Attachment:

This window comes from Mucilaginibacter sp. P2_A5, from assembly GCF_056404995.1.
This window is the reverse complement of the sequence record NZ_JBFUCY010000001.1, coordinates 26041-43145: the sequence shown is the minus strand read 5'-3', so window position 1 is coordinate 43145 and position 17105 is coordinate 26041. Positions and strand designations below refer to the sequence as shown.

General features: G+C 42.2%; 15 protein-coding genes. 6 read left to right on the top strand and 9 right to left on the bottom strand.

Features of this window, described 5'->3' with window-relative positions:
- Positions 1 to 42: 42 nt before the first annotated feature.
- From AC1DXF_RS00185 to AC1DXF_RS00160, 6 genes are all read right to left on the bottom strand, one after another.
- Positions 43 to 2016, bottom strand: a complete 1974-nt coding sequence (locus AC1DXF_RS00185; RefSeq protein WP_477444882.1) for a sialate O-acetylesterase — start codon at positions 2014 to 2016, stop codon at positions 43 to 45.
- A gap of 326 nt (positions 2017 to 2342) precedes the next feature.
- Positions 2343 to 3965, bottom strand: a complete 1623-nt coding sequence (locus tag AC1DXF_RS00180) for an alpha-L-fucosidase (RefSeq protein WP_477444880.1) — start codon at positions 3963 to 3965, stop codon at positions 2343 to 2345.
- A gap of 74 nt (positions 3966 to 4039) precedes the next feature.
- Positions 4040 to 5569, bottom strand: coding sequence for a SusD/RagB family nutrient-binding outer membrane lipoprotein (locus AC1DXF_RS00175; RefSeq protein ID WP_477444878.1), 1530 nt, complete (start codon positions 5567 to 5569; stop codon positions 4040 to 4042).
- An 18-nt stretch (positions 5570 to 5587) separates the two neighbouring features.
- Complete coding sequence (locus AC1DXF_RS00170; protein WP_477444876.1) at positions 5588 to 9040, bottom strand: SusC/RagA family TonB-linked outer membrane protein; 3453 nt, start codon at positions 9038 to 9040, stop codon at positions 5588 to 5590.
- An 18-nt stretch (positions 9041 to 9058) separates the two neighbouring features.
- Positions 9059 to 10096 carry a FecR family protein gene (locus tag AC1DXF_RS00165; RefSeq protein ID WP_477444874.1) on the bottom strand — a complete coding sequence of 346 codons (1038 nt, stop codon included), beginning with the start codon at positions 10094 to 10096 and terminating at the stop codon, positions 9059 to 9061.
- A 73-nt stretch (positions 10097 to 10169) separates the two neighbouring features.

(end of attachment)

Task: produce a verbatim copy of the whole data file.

This window comes from Mucilaginibacter sp. P2_A5, from assembly GCF_056404995.1.
This window is the reverse complement of the sequence record NZ_JBFUCY010000001.1, coordinates 26041-43145: the sequence shown is the minus strand read 5'-3', so window position 1 is coordinate 43145 and position 17105 is coordinate 26041. Positions and strand designations below refer to the sequence as shown.

General features: G+C 42.2%; 15 protein-coding genes. 6 read left to right on the top strand and 9 right to left on the bottom strand.

Features of this window, described 5'->3' with window-relative positions:
- Positions 1 to 42: 42 nt before the first annotated feature.
- From AC1DXF_RS00185 to AC1DXF_RS00160, 6 genes are all read right to left on the bottom strand, one after another.
- Positions 43 to 2016, bottom strand: a complete 1974-nt coding sequence (locus AC1DXF_RS00185; RefSeq protein WP_477444882.1) for a sialate O-acetylesterase — start codon at positions 2014 to 2016, stop codon at positions 43 to 45.
- A gap of 326 nt (positions 2017 to 2342) precedes the next feature.
- Positions 2343 to 3965, bottom strand: a complete 1623-nt coding sequence (locus tag AC1DXF_RS00180) for an alpha-L-fucosidase (RefSeq protein WP_477444880.1) — start codon at positions 3963 to 3965, stop codon at positions 2343 to 2345.
- A gap of 74 nt (positions 3966 to 4039) precedes the next feature.
- Positions 4040 to 5569, bottom strand: coding sequence for a SusD/RagB family nutrient-binding outer membrane lipoprotein (locus AC1DXF_RS00175; RefSeq protein ID WP_477444878.1), 1530 nt, complete (start codon positions 5567 to 5569; stop codon positions 4040 to 4042).
- An 18-nt stretch (positions 5570 to 5587) separates the two neighbouring features.
- Complete coding sequence (locus AC1DXF_RS00170; protein WP_477444876.1) at positions 5588 to 9040, bottom strand: SusC/RagA family TonB-linked outer membrane protein; 3453 nt, start codon at positions 9038 to 9040, stop codon at positions 5588 to 5590.
- An 18-nt stretch (positions 9041 to 9058) separates the two neighbouring features.
- Positions 9059 to 10096 carry a FecR family protein gene (locus tag AC1DXF_RS00165; RefSeq protein ID WP_477444874.1) on the bottom strand — a complete coding sequence of 346 codons (1038 nt, stop codon included), beginning with the start codon at positions 10094 to 10096 and terminating at the stop codon, positions 9059 to 9061.
- A 73-nt stretch (positions 10097 to 10169) separates the two neighbouring features.